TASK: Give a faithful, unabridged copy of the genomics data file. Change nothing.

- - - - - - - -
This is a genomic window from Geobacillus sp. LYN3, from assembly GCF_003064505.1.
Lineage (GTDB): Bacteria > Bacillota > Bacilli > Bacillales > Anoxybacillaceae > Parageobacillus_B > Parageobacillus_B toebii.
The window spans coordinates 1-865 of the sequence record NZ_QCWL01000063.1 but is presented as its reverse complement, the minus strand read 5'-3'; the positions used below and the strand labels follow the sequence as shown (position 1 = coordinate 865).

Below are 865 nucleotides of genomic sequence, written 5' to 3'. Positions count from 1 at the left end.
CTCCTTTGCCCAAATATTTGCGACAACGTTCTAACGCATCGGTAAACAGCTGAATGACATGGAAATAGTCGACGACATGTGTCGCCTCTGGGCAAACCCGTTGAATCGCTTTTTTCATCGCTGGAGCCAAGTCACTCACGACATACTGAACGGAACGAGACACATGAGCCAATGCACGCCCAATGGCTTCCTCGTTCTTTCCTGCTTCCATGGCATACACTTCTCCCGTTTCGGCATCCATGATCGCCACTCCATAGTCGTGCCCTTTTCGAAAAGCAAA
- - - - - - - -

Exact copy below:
This is a genomic window from Geobacillus sp. LYN3, from assembly GCF_003064505.1.
Lineage (GTDB): Bacteria > Bacillota > Bacilli > Bacillales > Anoxybacillaceae > Parageobacillus_B > Parageobacillus_B toebii.
The window spans coordinates 1-865 of the sequence record NZ_QCWL01000063.1 but is presented as its reverse complement, the minus strand read 5'-3'; the positions used below and the strand labels follow the sequence as shown (position 1 = coordinate 865).

Below are 865 nucleotides of genomic sequence, written 5' to 3'. Positions count from 1 at the left end.
CTCCTTTGCCCAAATATTTGCGACAACGTTCTAACGCATCGGTAAACAGCTGAATGACATGGAAATAGTCGACGACATGTGTCGCCTCTGGGCAAACCCGTTGAATCGCTTTTTTCATCGCTGGAGCCAAGTCACTCACGACATACTGAACGGAACGAGACACATGAGCCAATGCACGCCCAATGGCTTCCTCGTTCTTTCCTGCTTCCATGGCATACACTTCTCCCGTTTCGGCATCCATGATCGCCACTCCATAGTCGTGCCCTTTTCGAAAAGCAAA